Growing demand for minerals is increasing pressure to open protected areas (PAs) for mining. Here we develop spatially explicit models to compare impacts among five policy scenarios to downgrade combinations of PA to allow mining in the Brazilian Amazon. We found downgrading (opening) the region’s entire PAs network to develop an additional 242 mineral deposits would cause 183 km2 of deforestation from mining, half of this in highly biodiverse regions. This scenario would also require 1,463 km of new roads that facilitate access to the region, causing indirect deforestation (estimated to be 40 times larger than direct mining clearing) and forest fragmentation. Downgrading fewer PAs would halve the impacts of mine expansion but require longer access roads per additional deposit mined to avoid crossing areas still protected. Promoting sustainable development while safeguarding biodiversity in mineral-rich regions requires strategic long-term planning that includes identifying no-go areas critical to conservation and designing policies to reduce infrastructure impact when providing access to new mining areas.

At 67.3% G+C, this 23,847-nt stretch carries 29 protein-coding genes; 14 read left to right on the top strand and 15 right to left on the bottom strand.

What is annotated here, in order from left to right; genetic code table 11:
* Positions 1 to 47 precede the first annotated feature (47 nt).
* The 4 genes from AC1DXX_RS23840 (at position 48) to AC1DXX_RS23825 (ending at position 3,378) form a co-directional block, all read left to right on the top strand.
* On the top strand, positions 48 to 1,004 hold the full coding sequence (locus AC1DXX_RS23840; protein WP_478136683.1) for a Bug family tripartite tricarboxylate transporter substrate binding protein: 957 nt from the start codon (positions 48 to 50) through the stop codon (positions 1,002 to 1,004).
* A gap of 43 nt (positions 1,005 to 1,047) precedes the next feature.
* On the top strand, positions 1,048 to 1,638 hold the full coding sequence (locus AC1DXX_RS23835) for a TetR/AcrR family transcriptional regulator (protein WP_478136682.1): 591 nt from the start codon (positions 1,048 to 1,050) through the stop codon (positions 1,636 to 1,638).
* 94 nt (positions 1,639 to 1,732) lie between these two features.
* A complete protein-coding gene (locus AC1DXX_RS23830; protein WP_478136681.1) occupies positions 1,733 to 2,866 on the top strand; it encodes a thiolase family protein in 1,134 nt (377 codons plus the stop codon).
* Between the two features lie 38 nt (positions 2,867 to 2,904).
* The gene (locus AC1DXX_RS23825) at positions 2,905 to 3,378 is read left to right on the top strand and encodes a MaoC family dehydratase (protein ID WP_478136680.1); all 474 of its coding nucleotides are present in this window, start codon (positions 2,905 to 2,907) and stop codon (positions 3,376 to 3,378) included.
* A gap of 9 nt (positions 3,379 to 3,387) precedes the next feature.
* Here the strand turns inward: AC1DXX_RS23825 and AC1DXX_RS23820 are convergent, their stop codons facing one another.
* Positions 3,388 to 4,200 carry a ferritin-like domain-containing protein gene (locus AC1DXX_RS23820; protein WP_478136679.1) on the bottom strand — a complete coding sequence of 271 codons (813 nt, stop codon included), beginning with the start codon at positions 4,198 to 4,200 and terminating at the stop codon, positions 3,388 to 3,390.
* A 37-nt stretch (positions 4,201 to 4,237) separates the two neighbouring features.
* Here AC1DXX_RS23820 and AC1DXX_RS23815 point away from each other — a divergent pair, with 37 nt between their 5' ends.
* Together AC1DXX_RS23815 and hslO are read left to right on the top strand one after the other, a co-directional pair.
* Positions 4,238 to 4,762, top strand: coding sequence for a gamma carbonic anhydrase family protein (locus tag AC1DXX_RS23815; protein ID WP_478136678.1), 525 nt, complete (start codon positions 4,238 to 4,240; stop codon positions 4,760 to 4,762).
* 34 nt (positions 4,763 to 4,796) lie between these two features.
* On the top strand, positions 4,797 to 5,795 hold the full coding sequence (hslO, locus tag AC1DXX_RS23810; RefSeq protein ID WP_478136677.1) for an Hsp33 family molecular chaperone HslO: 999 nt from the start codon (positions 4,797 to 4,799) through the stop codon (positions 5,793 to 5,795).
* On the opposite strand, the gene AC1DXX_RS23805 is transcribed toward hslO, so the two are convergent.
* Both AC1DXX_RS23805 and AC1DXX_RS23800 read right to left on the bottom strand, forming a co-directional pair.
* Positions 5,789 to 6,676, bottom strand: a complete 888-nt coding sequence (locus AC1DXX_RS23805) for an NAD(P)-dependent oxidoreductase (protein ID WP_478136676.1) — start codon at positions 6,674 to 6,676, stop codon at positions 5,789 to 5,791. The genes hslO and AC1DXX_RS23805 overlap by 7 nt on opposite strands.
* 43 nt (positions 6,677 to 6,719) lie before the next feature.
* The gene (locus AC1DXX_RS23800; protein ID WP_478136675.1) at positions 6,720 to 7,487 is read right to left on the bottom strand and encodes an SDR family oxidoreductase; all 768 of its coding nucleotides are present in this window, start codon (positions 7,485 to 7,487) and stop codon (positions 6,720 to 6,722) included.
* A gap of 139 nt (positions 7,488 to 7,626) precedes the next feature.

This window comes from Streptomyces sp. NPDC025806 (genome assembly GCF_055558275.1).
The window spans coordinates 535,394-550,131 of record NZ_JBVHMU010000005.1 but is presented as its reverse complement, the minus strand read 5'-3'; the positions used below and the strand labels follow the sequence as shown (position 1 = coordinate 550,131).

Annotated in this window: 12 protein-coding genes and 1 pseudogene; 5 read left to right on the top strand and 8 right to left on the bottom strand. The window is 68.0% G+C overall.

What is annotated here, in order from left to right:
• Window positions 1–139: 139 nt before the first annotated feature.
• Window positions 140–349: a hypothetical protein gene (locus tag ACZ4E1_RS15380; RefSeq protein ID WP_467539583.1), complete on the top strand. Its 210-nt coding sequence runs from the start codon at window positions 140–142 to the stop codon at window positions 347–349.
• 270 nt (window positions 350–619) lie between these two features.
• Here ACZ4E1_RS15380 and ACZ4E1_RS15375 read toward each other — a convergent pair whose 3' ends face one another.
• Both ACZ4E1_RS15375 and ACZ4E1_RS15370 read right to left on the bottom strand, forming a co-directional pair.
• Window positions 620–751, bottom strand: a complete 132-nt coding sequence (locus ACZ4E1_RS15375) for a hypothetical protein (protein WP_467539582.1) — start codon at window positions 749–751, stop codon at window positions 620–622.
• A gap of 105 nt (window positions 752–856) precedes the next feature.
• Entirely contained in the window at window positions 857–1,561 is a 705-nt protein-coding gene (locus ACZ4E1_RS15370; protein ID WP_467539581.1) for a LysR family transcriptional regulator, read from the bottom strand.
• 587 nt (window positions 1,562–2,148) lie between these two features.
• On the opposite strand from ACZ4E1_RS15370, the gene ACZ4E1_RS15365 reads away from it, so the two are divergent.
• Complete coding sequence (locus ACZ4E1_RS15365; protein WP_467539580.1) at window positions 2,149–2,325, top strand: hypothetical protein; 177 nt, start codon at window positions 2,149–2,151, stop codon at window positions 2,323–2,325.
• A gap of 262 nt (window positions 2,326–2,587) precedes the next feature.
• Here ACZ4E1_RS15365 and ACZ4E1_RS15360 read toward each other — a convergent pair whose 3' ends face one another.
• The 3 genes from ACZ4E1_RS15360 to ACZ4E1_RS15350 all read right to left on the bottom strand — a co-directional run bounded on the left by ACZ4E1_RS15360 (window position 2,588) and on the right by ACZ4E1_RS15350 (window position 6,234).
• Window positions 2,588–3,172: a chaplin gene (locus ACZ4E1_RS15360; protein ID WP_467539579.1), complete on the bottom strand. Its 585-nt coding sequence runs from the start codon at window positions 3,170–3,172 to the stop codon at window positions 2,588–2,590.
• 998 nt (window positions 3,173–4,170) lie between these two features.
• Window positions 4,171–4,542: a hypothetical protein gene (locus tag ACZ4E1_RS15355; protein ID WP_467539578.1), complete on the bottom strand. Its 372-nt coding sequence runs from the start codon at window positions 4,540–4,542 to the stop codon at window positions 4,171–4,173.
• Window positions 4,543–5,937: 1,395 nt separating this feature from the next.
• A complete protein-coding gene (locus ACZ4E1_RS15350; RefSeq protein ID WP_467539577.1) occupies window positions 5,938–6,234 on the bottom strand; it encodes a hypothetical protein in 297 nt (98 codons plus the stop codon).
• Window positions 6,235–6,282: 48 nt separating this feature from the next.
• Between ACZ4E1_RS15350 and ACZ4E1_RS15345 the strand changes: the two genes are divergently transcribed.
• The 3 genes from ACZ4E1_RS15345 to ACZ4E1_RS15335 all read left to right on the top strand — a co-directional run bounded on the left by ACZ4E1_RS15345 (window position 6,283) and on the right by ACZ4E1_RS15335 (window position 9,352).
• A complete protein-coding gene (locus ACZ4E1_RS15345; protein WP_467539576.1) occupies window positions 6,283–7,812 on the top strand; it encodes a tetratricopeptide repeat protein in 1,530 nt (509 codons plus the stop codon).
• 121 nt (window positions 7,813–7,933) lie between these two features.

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This study was financed in part by the Coordenação de Aperfeiçoamento de Pessoal de Nível Superior—Brasil (CAPES)—Finance Code 001. This research was supported by the São Paulo Research Foundation (grant 2018/12475-7). J.P.M. was funded by the National Council for Scientific and Technological Development (CNPQ, 309767/2021-0).
The authors declare no competing interests.
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Siqueira-Gay, J., Metzger, J.P., Sánchez, L.E. et al. Strategic planning to mitigate mining impacts on protected areas in the Brazilian Amazon. Nat Sustain (2022). https://doi.org/10.1038/s41893-022-00921-9